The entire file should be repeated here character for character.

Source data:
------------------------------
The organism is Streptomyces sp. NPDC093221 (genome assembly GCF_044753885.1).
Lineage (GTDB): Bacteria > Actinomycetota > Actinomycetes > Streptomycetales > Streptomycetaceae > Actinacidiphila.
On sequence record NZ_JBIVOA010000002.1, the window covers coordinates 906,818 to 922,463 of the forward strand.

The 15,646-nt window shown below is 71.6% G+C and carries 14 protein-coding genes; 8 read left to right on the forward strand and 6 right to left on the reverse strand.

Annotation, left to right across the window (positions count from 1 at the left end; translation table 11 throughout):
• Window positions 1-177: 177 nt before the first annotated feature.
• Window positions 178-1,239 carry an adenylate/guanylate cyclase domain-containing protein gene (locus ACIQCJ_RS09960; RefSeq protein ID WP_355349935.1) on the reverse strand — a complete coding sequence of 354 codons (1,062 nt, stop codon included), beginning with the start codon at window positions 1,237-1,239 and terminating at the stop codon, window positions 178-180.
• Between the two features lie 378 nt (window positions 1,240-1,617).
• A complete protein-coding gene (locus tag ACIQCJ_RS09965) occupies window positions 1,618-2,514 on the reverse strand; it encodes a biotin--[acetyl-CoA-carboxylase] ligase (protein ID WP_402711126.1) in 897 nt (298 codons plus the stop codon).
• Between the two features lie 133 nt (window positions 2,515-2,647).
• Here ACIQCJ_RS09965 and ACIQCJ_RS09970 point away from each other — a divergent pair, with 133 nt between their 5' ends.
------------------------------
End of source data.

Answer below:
The organism is Streptomyces sp. NPDC093221 (genome assembly GCF_044753885.1).
Lineage (GTDB): Bacteria > Actinomycetota > Actinomycetes > Streptomycetales > Streptomycetaceae > Actinacidiphila.
On sequence record NZ_JBIVOA010000002.1, the window covers coordinates 906,818 to 922,463 of the forward strand.

The 15,646-nt window shown below is 71.6% G+C and carries 14 protein-coding genes; 8 read left to right on the forward strand and 6 right to left on the reverse strand.

Annotation, left to right across the window (positions count from 1 at the left end; translation table 11 throughout):
• Window positions 1-177: 177 nt before the first annotated feature.
• Window positions 178-1,239 carry an adenylate/guanylate cyclase domain-containing protein gene (locus ACIQCJ_RS09960; RefSeq protein ID WP_355349935.1) on the reverse strand — a complete coding sequence of 354 codons (1,062 nt, stop codon included), beginning with the start codon at window positions 1,237-1,239 and terminating at the stop codon, window positions 178-180.
• Between the two features lie 378 nt (window positions 1,240-1,617).
• A complete protein-coding gene (locus tag ACIQCJ_RS09965) occupies window positions 1,618-2,514 on the reverse strand; it encodes a biotin--[acetyl-CoA-carboxylase] ligase (protein ID WP_402711126.1) in 897 nt (298 codons plus the stop codon).
• Between the two features lie 133 nt (window positions 2,515-2,647).
• Here ACIQCJ_RS09965 and ACIQCJ_RS09970 point away from each other — a divergent pair, with 133 nt between their 5' ends.